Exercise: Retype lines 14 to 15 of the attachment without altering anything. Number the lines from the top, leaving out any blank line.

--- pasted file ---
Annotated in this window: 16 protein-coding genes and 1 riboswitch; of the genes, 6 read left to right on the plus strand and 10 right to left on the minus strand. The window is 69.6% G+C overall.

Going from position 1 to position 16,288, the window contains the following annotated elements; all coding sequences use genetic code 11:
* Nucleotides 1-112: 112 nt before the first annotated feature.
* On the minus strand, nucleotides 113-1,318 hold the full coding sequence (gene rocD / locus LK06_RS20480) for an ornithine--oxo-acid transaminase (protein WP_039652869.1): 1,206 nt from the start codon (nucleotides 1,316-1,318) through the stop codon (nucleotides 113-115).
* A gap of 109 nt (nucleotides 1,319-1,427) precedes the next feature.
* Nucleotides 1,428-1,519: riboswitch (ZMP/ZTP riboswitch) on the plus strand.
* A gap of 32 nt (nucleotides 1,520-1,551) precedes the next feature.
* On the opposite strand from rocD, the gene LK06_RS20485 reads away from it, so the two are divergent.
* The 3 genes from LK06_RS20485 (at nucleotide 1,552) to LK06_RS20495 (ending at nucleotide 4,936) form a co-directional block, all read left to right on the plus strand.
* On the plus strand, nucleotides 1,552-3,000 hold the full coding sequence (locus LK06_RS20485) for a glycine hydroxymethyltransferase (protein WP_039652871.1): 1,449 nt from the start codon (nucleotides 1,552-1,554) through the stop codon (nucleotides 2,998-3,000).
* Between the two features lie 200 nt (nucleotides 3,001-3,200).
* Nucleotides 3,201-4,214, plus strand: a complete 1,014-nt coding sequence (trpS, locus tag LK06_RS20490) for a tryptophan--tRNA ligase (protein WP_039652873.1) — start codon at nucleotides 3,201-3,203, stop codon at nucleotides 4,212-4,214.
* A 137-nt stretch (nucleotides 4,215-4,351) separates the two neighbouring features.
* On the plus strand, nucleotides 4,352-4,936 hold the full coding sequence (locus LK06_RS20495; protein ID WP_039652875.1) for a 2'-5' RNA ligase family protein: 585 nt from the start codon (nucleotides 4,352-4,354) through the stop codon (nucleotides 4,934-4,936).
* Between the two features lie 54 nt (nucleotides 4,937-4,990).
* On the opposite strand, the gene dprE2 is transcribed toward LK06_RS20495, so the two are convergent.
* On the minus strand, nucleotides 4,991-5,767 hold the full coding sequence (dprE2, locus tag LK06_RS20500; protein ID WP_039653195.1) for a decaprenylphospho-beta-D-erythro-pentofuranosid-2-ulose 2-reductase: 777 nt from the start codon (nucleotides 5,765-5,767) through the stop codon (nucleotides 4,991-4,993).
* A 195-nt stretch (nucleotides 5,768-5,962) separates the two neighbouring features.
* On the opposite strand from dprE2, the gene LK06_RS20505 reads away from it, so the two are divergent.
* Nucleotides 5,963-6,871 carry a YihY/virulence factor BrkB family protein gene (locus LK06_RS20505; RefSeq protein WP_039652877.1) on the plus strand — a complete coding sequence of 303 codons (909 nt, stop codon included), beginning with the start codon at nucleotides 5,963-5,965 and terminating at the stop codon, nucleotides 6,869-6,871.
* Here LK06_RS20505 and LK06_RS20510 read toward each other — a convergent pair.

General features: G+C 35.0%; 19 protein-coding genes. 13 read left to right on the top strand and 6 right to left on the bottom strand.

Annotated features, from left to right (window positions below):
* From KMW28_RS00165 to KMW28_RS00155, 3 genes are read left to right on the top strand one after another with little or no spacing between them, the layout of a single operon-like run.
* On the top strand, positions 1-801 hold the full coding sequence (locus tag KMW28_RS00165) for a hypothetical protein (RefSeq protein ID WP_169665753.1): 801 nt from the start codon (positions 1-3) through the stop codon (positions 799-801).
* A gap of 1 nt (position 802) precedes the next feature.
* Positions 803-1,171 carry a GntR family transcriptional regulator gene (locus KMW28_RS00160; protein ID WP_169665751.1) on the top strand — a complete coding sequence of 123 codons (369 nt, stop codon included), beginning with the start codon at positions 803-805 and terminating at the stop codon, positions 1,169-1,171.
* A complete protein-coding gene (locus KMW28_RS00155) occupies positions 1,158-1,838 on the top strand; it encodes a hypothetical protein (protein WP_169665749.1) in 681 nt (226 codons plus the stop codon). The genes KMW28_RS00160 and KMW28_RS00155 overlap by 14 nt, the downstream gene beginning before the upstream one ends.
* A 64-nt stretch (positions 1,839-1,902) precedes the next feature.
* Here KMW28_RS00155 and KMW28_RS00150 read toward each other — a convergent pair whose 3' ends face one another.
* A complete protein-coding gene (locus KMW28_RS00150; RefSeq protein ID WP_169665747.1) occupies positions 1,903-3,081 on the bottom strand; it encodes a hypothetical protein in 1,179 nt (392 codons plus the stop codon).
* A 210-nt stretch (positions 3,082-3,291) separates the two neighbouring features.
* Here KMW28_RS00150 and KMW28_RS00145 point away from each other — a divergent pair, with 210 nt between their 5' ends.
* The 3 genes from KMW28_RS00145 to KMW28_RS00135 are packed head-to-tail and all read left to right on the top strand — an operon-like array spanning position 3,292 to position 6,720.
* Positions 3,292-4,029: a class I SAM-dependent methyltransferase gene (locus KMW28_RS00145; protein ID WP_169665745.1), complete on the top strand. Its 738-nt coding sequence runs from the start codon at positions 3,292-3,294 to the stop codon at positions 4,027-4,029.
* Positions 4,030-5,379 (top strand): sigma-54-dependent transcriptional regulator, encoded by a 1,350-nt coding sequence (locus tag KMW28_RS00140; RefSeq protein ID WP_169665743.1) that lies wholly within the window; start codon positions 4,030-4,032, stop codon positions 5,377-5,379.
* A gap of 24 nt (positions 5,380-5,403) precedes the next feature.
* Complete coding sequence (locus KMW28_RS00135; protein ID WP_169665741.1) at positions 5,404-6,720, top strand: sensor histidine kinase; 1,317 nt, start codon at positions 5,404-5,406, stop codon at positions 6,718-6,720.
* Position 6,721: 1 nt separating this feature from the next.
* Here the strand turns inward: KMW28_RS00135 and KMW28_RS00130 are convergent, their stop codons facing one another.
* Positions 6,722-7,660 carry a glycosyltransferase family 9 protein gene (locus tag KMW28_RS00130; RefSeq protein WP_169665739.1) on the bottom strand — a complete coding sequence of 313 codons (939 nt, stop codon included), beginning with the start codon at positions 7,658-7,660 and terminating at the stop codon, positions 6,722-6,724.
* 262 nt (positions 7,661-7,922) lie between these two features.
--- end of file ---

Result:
* On the plus strand, nucleotides 4,352-4,936 hold the full coding sequence (locus LK06_RS20495; protein ID WP_039652875.1) for a 2'-5' RNA ligase family protein: 585 nt from the start codon (nucleotides 4,352-4,354) through the stop codon (nucleotides 4,934-4,936).
* Between the two features lie 54 nt (nucleotides 4,937-4,990).